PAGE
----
The objective of this paper was to investigate the in vitro effects of fusidic acid combined with fosfomycin against methicillin-resistant Staphylococcus aureus (MRSA). In all, 196 MRSA strains isolated from three clinical specimens of human infections from hospitals in China were used in this study. The checkerboard method was used to determine whether combinations act synergistically against these strains. The susceptibility results for fusidic acid and fosfomycin were interpreted according to the guidelines of the Clinical and Laboratory Standards Institute. The combination of fusidic acid and fosfomycin demonstrated the following interactions: 87.76% (172/196) synergism, 12.24% (24/196) indifference and no antagonism was seen (minimum and maximum fractional inhibitory concentration index 0.14 and 0.75, respectively). Thus, combinations of fusidic acid and fosfomycin show synergism for most of the MRSA isolates tested in this study, and may be a future therapeutic alternative for infections caused by MRSA.
It is well known that methicillin-resistant Staphylococcus aureus (MRSA) causes life-threatening infections, such as meningitis, bone marrow destruction, sepsis, endocarditis, septic pulmonary emboli and extensive soft tissue infection in humans; MRSA has become the most prevalent pathogen worldwide.1, 2 Currently, over 60% of S. aureus isolates from intensive care units in the USA and over 50% of isolates from inpatient non-intensive care unit hospital settings are caused by MRSA.3, 4 In Asia, MRSA is highly endemic in health care settings with prevalence rates of >50% in many hospitals. In Hong Kong, MRSA is known to be endemic in hospitals since mid 1980s.5 Vancomycin is an effective agent in treating serious infections due to MRSA.6 However, other possibilities should be explored for those patients unable to tolerate the use of this drug or in the case of development of resistance to vancomycin among the strains of MRSA.7 In recent years, new antistaphylococcal antibiotics, such as linezolid, daptomycin, tygecicline or telavancin, have been developed, but their cost is high. The infections caused by MRSA are serious and are difficult to treat. Therefore, we attempted to find an effective and safe combination of antibiotics to treat the infections caused by MRSA. A number of old antibiotic compounds, such as fosfomycin and fusidic acid, are reemerging as valuable alternatives for the treatment of difficult-to-treat infections.8
Fusidic acid has a high degree of activity against S. aureus, including MRSA.9, 10, 11 However, the development of resistance during treatment with fusidic acid when this antibiotic is used alone has been reported.5, 12, 13 Resistance to fusidic acid can be produced readily in the laboratory by growing S. aureus in the presence of increasing concentrations of this antibiotic.14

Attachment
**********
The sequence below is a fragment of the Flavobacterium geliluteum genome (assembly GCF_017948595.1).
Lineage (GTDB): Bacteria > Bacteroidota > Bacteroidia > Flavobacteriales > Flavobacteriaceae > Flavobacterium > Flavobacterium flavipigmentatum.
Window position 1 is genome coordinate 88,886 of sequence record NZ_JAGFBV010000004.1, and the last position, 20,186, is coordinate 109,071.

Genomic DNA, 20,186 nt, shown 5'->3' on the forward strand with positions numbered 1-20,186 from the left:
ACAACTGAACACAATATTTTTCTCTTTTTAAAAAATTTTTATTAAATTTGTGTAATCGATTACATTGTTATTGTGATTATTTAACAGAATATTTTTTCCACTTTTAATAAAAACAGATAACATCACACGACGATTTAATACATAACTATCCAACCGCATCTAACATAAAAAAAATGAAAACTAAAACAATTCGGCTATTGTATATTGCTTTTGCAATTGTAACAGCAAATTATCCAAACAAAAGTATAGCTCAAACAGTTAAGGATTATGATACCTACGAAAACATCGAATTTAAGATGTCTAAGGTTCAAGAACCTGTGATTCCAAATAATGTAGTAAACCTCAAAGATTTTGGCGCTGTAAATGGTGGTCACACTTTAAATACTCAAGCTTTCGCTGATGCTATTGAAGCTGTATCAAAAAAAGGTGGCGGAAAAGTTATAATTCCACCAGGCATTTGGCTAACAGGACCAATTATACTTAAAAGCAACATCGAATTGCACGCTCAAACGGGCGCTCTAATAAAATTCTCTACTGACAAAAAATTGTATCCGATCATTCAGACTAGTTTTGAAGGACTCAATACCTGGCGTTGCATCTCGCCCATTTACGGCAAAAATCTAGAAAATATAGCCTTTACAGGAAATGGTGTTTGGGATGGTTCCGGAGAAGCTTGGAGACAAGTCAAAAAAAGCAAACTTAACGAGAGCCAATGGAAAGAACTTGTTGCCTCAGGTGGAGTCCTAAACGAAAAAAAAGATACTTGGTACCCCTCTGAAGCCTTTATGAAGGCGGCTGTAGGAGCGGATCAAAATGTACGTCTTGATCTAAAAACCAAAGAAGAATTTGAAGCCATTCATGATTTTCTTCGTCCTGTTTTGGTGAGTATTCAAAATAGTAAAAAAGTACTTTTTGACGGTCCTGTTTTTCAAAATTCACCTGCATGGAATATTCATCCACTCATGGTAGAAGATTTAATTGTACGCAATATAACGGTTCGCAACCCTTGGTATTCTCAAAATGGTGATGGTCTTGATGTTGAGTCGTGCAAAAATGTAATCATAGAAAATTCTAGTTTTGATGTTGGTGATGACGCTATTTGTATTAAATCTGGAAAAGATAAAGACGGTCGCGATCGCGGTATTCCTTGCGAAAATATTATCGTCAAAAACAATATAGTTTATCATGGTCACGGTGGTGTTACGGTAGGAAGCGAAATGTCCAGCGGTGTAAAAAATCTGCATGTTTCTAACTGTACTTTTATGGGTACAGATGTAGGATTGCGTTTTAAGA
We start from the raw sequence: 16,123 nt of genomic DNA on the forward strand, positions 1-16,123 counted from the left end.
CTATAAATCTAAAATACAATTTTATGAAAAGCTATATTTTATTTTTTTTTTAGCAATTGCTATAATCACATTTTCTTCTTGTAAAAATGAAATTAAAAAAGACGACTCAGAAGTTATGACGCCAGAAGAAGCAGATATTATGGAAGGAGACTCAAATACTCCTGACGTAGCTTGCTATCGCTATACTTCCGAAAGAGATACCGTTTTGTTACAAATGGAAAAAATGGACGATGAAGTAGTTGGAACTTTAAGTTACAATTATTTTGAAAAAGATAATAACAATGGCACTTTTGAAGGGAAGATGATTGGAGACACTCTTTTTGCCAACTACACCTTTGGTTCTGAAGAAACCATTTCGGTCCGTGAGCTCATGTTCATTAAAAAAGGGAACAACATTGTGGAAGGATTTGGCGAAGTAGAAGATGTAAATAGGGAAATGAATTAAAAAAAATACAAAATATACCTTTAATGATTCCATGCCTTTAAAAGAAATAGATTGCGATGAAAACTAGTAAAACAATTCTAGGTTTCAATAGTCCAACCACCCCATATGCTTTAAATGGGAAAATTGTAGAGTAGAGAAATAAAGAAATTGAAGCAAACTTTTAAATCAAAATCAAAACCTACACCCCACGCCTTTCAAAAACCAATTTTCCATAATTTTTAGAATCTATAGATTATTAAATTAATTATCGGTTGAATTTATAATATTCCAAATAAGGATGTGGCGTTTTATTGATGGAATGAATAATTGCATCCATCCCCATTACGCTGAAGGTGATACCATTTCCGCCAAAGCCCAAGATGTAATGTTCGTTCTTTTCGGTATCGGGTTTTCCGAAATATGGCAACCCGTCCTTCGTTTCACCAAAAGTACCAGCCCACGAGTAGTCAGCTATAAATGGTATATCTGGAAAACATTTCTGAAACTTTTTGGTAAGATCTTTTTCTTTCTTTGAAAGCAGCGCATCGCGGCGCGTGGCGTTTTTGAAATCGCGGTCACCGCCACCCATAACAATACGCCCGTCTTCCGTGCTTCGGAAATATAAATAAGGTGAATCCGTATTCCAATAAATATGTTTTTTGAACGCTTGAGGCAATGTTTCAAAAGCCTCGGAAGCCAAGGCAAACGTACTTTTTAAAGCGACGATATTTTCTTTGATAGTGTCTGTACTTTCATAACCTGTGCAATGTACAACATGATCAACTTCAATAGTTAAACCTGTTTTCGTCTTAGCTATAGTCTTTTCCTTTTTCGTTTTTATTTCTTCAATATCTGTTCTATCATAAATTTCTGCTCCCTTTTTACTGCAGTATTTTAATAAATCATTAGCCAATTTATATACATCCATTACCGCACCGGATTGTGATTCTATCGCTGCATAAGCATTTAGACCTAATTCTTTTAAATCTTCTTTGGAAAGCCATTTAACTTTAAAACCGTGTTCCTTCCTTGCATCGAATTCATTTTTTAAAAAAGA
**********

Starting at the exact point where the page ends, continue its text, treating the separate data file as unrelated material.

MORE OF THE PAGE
Fosfomycin is a structurally unique antibiotic that is chemically unrelated to any other antimicrobial agent. Fosfomycin is a phosphoenolpyruvate analog that irreversibly inhibits enolpyruvate transferase resulting in the prevention of formation of N-acetyl-muramic acid, the first stage of peptidoglycan synthesis of the bacterial cell wall.15, 16 Fosfomycin is bactericidal against MRSA and has also been reported to directly interact with the immune system by affecting T lymphocyte function.17
The objective of this study was to evaluate the in vitro effects of fusidic acid combined with fofomycin upon MRSA strains.
Materials and Methods
We collected and evaluated 196 methicillin-resistant S. aureus strains from three Chinese hospitals (PLA General Hospital 98 strains, Beijing Hospital 33 strains and Peking Union Medical College Hospital 65 strains) in this study. This isolates were collected from the blood (29%), nose (7%), sputum (21%), wound sites (15%), skin (23%), urine (3%), unspecified (3%) of the patients. All the strains were identified by VITEK-2 system (Biomerieux, Marcy l’Etoile, France). S. aureus American type culture collection 25923 was used for quality control in the latex agglutination test. SLIDEX Staph Plus (Biomerieux, France) is a rapid latex agglutination test for the identification of S. aureus strains. Disk agar diffusion method (Kirby-Bauer) was used to test susceptibility. Broth dilution testing was used for determining in vitro effects of fusidic acid combined with fosfomycin. S. aureus ATCC 29213 was used as quality control strain for these tests.18
All antibiotics were obtained from the National Institute for the control of Pharmaceutical and Biological Products (Beijing, China). The purity of fusidic acid was 96% and fosfomycin 99%. Antibiotic powders were used to prepare stock solutions at concentrations of 1024 μg ml−1 as recommended by the Clinical and Laboratory Standards Institute.18
Minimum inhibitory concentration (MIC) determination and synergy testing
Initially, all the isolates were tested against a single compound using the broth microdilution method according to Clinical and Laboratory Standards Institute standards. Synergy tests were performed in 96-well broth microdilution plates, containing two antimicrobial agents in twofold dilutions dispensed in a checkerboard format.19